Business, Practice management

The perils of treating friends and family

The Medical Board of Australia has updated its guidance about treating people whom a practitioner is in a personal relationship with. Avant’s JAMESON ABADAM and DR USHMA NARSAI detail the risks involved.

As a practitioner, a family member or a close friend may ask for your medical opinion or a prescription. Sometimes it is difficult to refuse. However, writing that one-off prescription or referral may do more harm than good.

Jameson Abadam

To demonstrate this, let’s use the case of Patient P who started to develop severe debilitating headaches. Dr S was a general practitioner and was in a de facto relationship with Patient P.

Dr S became his primary medical provider. She prescribed medication, wrote referrals and accompanied Patient P to appointments. During this period, two ophthalmologists raised their concerns with Dr S in relation to her being P’s treating practitioner and partner.

Dr S’s treatment of P led to an appearance before the Tribunal and a finding that Dr S’s knowledge, skill and judgement was significantly below the standard reasonably expected of a medical practitioner. The Tribunal also found that Dr S’s conduct constituted professional misconduct.

Dr Ushma Narsai

Treating personal contacts

The Medical Board of Australia’s (MBA) new Code of Conduct came into effect on 1 October 2020 and has revised guidance about treating anyone who the doctor is in a close personal relationship with.

The Code states “whenever possible, avoid providing medical care to anyone with whom you have a close personal relationship. In most cases, providing care to close friends, those you work with and family members is inappropriate”. It now also states that doctors must not prescribe certain medication and perform elective surgery for anyone with whom they have a close personal relationship.

The code recognises that it may sometimes be unavoidable to provide care, such as in an emergency.

Lack of objectivity

You may find it difficult to maintain your professional objectivity when treating family, friends and staff or colleagues. The problem is that there is an inherent conflict of interest between a therapeutic relationship and your personal relationship.

As practitioners, your treatment plan usually involves taking a complete history from and conducting a full physical examination of the patient. If you have a personal relationship with the patient, both parties may find this uncomfortable especially when asking sensitive questions or conducting a physical examination. In addition, the nature of your relationship and what you know of the patient outside of the consultation may influence both what you ask/do and what the patient tells you.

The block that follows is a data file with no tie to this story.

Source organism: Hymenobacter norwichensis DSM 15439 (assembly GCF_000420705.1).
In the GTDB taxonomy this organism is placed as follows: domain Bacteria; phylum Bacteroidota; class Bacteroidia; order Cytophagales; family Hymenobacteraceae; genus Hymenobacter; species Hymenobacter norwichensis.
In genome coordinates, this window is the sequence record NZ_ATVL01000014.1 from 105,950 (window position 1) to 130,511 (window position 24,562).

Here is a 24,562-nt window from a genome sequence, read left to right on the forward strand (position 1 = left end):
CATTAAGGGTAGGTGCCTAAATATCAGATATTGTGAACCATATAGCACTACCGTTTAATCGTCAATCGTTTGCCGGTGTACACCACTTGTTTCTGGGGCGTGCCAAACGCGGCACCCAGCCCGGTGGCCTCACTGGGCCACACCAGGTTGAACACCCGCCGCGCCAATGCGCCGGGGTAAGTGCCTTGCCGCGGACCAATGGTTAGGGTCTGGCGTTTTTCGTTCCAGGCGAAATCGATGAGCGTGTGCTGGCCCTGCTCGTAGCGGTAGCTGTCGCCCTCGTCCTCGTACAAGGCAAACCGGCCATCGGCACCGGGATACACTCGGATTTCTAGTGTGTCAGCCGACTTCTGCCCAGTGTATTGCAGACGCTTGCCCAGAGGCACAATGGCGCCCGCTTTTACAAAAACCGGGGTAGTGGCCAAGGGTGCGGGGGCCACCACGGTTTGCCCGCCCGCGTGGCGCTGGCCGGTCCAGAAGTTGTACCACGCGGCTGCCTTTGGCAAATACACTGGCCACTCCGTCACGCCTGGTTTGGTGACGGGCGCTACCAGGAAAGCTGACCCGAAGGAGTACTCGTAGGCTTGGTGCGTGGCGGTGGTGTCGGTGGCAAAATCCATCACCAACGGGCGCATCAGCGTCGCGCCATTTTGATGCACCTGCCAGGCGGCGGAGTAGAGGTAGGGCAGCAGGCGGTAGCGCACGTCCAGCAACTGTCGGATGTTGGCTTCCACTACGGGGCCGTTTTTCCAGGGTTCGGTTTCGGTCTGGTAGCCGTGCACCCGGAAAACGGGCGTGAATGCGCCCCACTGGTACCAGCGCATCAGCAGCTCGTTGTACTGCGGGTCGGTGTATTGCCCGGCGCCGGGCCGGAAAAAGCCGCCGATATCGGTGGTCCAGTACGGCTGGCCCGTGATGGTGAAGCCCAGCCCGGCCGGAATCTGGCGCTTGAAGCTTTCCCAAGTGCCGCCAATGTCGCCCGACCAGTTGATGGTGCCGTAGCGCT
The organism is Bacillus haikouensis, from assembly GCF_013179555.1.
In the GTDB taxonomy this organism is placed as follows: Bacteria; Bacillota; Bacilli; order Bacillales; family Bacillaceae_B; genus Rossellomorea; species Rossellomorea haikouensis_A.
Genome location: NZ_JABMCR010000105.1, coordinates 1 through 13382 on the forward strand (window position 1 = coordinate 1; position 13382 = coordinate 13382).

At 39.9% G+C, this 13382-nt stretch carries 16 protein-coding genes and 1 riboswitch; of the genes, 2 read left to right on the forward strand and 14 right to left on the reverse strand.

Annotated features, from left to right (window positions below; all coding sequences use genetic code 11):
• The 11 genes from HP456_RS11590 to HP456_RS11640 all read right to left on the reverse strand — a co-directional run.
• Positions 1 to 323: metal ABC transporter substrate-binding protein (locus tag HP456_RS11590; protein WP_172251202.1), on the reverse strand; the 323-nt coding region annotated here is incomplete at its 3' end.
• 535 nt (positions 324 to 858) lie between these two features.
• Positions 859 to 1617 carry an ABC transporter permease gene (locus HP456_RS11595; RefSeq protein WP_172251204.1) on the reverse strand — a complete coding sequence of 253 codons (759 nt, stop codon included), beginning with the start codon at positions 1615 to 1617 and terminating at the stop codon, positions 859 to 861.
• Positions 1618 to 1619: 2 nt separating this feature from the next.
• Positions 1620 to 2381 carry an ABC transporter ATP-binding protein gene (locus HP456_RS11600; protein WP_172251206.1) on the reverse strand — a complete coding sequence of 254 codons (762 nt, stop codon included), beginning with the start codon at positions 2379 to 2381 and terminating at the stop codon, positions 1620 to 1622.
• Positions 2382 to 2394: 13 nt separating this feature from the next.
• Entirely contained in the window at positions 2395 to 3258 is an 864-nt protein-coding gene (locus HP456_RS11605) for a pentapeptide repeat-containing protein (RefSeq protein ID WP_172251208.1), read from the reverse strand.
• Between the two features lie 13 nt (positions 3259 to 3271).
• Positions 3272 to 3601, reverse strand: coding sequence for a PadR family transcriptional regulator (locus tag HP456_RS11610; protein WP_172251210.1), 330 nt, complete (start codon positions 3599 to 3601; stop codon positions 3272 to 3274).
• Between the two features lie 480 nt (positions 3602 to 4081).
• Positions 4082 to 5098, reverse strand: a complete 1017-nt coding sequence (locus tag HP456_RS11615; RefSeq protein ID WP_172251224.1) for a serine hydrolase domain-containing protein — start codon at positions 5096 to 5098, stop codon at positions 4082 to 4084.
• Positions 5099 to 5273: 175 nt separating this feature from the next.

There is also a potential risk of missing vital information, which may impact on the overall management of the patient. This could include failing to arrange the appropriate investigations or referrals. It could also lead to a diagnosis being overlooked or delayed.

Discontinuity of care

Ensuring continuity of care is the cornerstone of holistic patient management.

Unfortunately, it may be affected where practitioners have not kept appropriate records in cases where there has been an informal discussion, a one-off prescription or a referral has been written. This means that other practitioners may not have the complete picture, which could compromise patient care.

In the above case, Dr S failed to maintain adequate records regarding consultations with P. Furthermore, she arranged referrals to seven different specialists, all of whom did not have accurate and sufficient information to enable them to conduct a comprehensive assessment.

So, what to do if you’re providing care to family, friends or staff?

The MBA does recognise that there may be situations where practitioners may need to treat someone close to them, for example in emergency situations. If it is unavoidable to provide care, you should consider:

• Setting boundaries and expectations with the patient about your care.

• Documenting your consultation and any treatment accurately.

• Arranging and following up appropriate investigations.

• Keeping all treating practitioners informed with the treatment provided; and

• Handing over care to their usual practitioner as soon as practicable.

For doctors, it is in your nature to want to care for people. However, in the case of family, friend, staff or colleagues, it is best to let someone else care for them. While it might be especially difficult to not treat those close, it is in the patient’s best interests and your own.

More information can be found via the Medical Board of Australia’s Good medical practice: a code of conduct for doctors in Australia (from 1 October 2020).


Jameson Abadam is a Senior Claims Manager at Avant. He also provides advice and support to doctors, medical practices and other health professionals through Avant’s Medico-legal Advisory Service.

Dr Ushma Narsai is a Senior Medical Adviser and Claims Manager at Avant and a general practitioner.

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